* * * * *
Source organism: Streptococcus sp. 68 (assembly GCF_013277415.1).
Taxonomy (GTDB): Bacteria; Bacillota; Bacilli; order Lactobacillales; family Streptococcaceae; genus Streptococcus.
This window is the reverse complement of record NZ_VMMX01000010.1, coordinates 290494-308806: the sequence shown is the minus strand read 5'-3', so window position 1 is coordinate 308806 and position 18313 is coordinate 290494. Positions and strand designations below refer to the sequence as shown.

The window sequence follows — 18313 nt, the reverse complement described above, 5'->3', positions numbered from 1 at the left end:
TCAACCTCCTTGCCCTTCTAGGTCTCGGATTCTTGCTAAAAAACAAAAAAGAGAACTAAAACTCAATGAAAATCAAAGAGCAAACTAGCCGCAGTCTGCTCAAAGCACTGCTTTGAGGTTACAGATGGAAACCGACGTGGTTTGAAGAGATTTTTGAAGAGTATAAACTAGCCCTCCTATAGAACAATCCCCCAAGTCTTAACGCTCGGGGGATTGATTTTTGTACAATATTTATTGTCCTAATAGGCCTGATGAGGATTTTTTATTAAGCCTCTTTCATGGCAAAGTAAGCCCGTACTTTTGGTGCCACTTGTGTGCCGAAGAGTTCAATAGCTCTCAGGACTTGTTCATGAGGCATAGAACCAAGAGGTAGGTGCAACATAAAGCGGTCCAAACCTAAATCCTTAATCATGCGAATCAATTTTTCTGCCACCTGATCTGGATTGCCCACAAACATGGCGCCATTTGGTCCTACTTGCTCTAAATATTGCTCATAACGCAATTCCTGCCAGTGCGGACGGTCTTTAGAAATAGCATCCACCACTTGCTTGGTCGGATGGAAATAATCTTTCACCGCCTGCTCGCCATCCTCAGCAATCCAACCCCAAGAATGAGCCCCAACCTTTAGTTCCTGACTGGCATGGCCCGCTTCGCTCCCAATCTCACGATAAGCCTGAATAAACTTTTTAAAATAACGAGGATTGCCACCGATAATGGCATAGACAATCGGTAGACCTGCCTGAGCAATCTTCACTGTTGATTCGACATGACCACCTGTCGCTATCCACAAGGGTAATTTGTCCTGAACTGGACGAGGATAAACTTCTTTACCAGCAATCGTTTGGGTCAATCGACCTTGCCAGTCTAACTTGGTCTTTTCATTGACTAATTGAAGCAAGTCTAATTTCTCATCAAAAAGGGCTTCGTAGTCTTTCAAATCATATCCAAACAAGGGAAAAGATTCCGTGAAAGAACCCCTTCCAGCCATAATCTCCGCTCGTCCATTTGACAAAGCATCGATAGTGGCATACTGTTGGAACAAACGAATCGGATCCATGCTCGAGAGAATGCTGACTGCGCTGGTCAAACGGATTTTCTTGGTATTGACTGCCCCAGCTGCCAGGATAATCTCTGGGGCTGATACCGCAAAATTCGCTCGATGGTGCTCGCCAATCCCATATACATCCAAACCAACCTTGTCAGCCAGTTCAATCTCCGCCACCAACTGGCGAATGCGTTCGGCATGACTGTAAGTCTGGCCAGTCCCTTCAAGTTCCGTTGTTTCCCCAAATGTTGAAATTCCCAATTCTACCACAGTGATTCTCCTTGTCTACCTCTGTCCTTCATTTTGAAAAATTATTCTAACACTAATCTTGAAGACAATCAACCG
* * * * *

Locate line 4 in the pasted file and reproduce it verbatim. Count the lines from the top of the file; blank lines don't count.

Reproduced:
The window sequence follows — 18313 nt, the reverse complement described above, 5'->3', positions numbered from 1 at the left end: